Thursday, December 15, 2011

Vroom vroom ding ding part I

As electric vehicles begin to become more commonplace, most of the attention has fallen on the implications of these cars and trucks on our transportation and energy systems.  However, I’m paying increasing attention to the integration of two large, heavily-marketed industries: automobiles and consumer electronics.

Recently for instance, Suzuki announced that it had teamed with Panasonic to help develop an electric scooter. Until recently, Best Buy sold electric motorcycles.  For that matter, the confluence of motor vehicle and consumer electronics industries hardly began with the 21st century.  In 1930, Motorola got its name by way of a portmanteau incorporating “motor” and “victrola” and began producing the first radios for cars.

However, recent innovations have changed the game.  While consumer electronics companies have long provided entertainment features to cars, they now supply substantial expertise in more critical areas such as battery technology, interface design and microprocessor use.  Of course, I don’t really understand any of these things, so I’ll focus on what I do understand, the marketing.

With this post and the next, I’d like to discuss what I think auto and CE marketers could learn from each other.  Today, I’ll start with the flow from Detroit to Akihabara.
  • Sub-brands matter, too.

    CE brands enjoy some excellent reputations.  Sony, Panasonic, Samsung and others enjoy perceptions of high quality.  However, try to tell me the model of TV you have; not the manufacturer, but the model.  Unless you’re a CE geek (disclosure: like I am), you probably don’t know that your Sharp LCD is an Aquos or that your Panasonic flatscreen is called Viera.  Now, tell me what model of car you drive.  Easy, right?

    Because CE technology changes so quickly and because models come and go with similar speed, CE marketers seem to create and abandon sub-brands often.  Look at the auto industry: Honda has used the Accord nameplate for 35 years.  Chevrolet has sold Malibus since 1964 (albeit with a break in the 80s and 90s).  Harley-Davidson’s Sportster model goes back to 1957.

    Not surprisingly, the one CE manufacturer who understands the value of sub-brands makes devices with a bitten piece of fruit on them.  The MacBook line now has Air and Pro designations.  And even mobile neophytes know the difference between the iPhones 3 and 4.

    Why do sub-brands matter?  Sub-brands give consumers the same sense of promise that a brand does, only in a more specific way.  “Cadillac” means “luxury,” but “CTS” means “sporty luxury.”  “Ford” means “quality,” but “F-250” means “heavy duty quality.”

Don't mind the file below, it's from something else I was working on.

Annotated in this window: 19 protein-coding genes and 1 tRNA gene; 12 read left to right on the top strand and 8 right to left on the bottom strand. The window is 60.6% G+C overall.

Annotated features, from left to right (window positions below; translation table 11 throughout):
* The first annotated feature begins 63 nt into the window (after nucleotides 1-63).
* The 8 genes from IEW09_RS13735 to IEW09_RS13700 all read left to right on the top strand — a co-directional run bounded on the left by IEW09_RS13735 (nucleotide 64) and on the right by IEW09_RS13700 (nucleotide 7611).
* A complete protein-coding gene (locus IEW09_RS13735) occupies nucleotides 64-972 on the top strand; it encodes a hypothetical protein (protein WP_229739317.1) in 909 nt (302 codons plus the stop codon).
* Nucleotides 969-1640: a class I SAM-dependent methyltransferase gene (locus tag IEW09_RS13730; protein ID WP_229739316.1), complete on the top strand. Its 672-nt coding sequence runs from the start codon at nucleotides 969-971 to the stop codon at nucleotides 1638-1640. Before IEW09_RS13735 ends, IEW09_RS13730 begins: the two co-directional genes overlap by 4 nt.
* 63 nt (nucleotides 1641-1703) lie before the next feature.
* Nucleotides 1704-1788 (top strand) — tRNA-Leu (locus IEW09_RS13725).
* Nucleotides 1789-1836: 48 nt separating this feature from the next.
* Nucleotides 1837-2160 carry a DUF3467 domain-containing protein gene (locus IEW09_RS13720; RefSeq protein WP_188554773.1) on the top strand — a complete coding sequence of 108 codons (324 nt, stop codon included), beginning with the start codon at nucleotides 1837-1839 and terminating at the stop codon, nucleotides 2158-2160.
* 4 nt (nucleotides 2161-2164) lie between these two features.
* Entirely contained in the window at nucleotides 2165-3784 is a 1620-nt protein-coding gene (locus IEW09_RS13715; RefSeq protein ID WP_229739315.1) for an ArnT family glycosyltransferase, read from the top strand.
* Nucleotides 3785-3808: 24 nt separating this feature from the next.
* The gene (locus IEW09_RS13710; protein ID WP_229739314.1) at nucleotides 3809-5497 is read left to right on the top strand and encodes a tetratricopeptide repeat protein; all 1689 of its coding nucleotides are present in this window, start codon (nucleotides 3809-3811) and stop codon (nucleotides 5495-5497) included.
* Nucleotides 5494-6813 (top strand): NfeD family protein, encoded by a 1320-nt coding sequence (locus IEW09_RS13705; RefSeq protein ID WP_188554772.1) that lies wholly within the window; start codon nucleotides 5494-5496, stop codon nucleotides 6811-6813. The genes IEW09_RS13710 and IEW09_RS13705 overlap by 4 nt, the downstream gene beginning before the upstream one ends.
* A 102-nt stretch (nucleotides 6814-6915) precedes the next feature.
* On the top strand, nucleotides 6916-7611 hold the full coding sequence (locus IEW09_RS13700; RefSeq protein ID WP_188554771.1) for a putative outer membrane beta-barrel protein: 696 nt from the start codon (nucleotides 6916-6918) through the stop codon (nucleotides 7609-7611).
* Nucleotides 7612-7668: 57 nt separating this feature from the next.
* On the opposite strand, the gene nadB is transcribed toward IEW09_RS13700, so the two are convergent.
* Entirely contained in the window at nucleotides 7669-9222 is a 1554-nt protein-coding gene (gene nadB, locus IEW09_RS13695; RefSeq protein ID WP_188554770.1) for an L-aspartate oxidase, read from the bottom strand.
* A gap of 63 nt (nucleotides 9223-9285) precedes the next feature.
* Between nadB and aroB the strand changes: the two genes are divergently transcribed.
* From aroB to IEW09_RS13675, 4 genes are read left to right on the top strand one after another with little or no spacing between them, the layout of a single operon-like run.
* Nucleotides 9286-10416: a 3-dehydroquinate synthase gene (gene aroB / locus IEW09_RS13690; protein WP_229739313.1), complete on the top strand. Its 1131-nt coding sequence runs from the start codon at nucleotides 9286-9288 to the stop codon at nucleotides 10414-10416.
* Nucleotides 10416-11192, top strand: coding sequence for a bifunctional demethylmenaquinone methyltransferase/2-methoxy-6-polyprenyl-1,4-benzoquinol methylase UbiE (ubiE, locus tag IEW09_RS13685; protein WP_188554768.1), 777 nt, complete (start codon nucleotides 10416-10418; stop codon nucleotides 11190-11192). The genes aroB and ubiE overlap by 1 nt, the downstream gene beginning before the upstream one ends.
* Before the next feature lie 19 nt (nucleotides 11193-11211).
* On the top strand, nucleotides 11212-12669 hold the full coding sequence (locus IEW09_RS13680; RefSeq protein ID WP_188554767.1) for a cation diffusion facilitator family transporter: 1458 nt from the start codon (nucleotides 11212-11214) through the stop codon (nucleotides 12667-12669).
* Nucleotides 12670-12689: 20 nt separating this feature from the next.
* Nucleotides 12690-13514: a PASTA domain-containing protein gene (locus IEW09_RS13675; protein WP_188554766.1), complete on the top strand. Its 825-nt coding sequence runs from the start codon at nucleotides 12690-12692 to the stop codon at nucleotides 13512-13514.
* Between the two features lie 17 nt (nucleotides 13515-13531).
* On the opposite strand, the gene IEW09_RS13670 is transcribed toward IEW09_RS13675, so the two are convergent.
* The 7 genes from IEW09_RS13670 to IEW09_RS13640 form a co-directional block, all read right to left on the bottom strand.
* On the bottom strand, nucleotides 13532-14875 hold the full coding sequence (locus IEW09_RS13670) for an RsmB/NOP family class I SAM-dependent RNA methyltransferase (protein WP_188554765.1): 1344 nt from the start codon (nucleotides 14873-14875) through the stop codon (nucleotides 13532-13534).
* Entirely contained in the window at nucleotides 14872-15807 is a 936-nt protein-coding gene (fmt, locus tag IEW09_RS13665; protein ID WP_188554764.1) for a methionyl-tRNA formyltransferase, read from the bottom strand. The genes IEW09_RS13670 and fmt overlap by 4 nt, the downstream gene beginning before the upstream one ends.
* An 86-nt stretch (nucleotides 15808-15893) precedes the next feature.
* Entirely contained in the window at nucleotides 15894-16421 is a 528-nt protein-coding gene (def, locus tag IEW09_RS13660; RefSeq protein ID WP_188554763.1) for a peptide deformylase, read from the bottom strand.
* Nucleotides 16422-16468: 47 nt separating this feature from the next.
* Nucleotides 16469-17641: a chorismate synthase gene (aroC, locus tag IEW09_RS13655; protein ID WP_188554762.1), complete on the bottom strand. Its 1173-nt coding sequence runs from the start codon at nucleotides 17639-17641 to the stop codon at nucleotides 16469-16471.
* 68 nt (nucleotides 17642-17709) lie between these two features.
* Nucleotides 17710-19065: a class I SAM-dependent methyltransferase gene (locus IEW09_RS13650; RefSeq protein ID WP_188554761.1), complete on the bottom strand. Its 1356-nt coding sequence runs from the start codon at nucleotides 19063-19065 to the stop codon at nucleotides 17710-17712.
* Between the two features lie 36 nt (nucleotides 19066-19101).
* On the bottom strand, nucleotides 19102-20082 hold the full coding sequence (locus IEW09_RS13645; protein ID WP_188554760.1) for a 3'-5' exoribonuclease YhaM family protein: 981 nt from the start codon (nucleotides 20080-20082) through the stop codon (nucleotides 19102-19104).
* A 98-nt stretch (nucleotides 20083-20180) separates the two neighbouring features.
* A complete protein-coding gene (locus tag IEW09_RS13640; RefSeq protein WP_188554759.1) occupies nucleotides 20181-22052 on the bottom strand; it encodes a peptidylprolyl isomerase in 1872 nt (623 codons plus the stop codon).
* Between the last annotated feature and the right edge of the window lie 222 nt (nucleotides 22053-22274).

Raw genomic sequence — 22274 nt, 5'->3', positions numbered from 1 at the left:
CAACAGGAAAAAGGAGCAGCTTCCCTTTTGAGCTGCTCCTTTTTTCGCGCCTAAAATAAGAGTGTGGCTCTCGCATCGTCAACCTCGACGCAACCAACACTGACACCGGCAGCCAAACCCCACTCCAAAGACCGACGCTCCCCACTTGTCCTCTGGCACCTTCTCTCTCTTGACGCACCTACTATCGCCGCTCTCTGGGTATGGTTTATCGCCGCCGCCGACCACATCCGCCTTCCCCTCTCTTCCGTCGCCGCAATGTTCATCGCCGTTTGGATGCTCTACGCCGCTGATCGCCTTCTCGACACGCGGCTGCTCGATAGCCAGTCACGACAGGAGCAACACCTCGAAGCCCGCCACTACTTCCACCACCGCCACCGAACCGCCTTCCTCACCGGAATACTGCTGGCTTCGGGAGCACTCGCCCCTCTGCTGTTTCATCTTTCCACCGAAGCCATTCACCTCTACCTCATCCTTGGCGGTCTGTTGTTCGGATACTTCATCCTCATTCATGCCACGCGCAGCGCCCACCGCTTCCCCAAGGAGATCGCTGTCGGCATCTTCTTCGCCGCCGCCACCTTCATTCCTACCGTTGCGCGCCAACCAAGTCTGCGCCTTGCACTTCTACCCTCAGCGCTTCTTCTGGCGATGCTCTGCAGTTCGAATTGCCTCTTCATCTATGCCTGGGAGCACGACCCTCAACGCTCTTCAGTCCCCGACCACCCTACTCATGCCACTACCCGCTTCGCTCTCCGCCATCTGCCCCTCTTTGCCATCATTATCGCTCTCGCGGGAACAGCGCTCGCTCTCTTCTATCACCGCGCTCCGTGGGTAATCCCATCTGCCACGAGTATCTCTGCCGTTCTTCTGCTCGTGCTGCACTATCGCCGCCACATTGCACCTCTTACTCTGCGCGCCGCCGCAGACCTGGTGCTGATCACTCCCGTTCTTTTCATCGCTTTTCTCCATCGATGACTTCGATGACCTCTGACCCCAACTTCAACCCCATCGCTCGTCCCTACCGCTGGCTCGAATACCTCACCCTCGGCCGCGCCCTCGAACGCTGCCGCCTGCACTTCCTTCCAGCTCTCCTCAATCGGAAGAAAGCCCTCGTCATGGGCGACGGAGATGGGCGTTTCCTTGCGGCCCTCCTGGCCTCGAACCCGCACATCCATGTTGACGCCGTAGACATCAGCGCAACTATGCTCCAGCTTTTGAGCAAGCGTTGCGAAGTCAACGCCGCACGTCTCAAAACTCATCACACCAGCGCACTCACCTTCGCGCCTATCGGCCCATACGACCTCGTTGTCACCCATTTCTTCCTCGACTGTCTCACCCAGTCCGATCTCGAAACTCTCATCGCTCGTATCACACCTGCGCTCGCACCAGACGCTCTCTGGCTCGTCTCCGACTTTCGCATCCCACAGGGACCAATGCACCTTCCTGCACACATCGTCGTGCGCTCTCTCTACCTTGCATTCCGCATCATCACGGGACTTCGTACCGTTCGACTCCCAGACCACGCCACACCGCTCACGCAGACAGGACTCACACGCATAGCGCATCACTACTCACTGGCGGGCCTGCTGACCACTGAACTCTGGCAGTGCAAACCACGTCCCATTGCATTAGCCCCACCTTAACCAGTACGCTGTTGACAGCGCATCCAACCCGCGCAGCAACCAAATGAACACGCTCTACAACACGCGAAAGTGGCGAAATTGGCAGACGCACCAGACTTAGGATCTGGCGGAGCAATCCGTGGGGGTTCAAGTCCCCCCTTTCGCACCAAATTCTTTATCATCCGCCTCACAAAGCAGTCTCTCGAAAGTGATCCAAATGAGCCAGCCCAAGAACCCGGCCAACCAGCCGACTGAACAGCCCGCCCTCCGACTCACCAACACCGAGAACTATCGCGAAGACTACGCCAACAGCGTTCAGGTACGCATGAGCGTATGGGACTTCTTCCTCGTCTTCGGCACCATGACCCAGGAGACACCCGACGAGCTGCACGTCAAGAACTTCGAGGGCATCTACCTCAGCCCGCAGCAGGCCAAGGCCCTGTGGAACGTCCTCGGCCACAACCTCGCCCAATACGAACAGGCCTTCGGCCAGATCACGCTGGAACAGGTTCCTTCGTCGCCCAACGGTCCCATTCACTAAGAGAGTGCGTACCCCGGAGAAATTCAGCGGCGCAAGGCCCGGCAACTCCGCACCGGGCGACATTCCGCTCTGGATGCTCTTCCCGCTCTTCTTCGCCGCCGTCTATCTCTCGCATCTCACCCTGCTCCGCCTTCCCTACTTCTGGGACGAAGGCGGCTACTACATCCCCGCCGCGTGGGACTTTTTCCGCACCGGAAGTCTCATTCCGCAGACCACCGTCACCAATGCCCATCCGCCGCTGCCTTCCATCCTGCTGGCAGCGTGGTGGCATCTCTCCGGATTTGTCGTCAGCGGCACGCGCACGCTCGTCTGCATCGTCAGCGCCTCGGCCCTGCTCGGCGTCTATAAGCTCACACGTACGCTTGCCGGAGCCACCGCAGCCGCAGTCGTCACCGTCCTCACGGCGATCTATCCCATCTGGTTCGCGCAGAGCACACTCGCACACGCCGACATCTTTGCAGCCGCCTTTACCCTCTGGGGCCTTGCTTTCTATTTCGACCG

• Service sells.

    Conventional wisdom holds that auto dealers make more profit on service than on new car sales.  As a result, service greatly differentiates many auto brands.  On the positive side, Lexus has tremendous owner loyalty not because they build cars so much better than anyone else’s, but because their dealers lead the league in convenient, personalized service.  On the negative, many consumers swear off brands if the dealer acts rudely or does a job poorly.

    Again, Apple understands the value of this aspect of marketing.  The Genius Bar at Apple Stores handle all and sundry complaints about Apple products.  Moreover, the stores themselves help Apple avoid a key problem with CE: unhelpful/ignorant help.  With only one tightly-managed set of products to know, Apple Store reps generally know enough to get the customer up to speed.

    Thinking that Apple should start selling cars?  Well, here’s one auto industry lesson they don’t know.
  • Competition improves the breed

    Automakers, like CE manufacturers, compete in the marketplace.  However, automakers also compete on the track.  This competition serves two purposes:
    • It allows manufacturers to design and test new technologies under the most brutal of circumstances.  Americans may not recognize the benefits of these technologies, unless they drive plastic-bodied cars with carbureted 350 cubic-inch engines and no headlights, the state-of-the-art in Nascar.  However, most automakers develop technologies for the track that trickle down to the street.
    • Competition also enforces brand loyalty.  Even in Nascar, which compels race teams to field very similar cars, auto brands create tribes among fans.  A Chevy fan wouldn’t root for his own mother if she drove a Ford.  And if she drove a Dodge, well, let’s not consider that possibility.

Sure, some CE brands compete mightily on message boards.  Witness: PC vs. Mac flame wars or the great Canon-Nikon feud.  However, the manufacturers don’t meaningfully compete in any direct way outside of the cash register.  I’m not sure how smart phone racing would work, but it seems like a worthy endeavor to me.

Now, CE manufacturers haven’t exactly failed at marketing.  As I’ll discuss in the next post, CE has a lot to teach automotive.  For now, however, let’s give some credit to the folks who taught us how to judge someone based on what he or she drives.

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